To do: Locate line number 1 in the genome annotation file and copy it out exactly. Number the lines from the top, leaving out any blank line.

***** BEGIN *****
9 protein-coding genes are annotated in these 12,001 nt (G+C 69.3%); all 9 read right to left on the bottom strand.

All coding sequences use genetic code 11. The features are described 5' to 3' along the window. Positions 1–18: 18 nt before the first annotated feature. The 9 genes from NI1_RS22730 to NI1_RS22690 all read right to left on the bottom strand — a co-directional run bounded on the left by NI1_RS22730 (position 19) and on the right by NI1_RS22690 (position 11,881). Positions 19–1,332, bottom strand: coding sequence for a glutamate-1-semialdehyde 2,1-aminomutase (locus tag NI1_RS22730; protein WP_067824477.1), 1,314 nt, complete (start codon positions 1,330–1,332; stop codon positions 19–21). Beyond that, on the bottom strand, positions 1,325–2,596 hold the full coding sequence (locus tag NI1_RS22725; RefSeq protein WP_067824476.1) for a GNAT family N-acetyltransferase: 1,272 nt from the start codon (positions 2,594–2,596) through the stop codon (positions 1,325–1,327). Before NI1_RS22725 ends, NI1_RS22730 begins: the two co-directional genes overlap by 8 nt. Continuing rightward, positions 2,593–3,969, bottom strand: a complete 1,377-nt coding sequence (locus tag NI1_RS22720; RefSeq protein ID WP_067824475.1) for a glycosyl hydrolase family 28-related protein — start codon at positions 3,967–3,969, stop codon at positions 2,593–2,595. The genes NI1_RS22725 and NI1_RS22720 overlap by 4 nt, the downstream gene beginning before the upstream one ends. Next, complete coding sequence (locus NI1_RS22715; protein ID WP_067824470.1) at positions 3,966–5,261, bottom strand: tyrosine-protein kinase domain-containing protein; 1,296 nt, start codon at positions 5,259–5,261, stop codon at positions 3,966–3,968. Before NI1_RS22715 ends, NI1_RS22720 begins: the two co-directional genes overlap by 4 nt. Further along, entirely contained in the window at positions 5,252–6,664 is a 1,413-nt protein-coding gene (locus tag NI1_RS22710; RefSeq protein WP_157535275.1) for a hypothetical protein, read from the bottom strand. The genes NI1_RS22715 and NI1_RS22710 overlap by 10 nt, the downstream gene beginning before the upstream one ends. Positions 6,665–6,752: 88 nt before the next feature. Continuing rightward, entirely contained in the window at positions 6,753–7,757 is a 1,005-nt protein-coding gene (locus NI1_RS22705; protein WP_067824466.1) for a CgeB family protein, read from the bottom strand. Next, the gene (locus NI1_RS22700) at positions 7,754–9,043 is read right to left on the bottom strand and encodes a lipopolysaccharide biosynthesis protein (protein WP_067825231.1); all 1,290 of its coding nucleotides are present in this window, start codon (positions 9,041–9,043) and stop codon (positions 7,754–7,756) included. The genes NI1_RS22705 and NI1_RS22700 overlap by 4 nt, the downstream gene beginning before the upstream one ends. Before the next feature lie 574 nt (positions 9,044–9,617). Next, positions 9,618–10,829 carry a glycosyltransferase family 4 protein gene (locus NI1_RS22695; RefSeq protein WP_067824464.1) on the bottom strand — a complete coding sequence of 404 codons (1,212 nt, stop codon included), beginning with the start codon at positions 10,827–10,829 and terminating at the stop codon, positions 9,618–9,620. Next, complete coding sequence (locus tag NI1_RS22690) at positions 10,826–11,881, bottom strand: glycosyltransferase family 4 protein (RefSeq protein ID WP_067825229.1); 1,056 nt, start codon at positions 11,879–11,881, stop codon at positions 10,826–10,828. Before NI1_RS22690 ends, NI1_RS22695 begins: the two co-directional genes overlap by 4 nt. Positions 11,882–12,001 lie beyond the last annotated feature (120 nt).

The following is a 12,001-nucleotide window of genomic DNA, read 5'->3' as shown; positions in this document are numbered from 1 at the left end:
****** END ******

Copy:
9 protein-coding genes are annotated in these 12,001 nt (G+C 69.3%); all 9 read right to left on the bottom strand.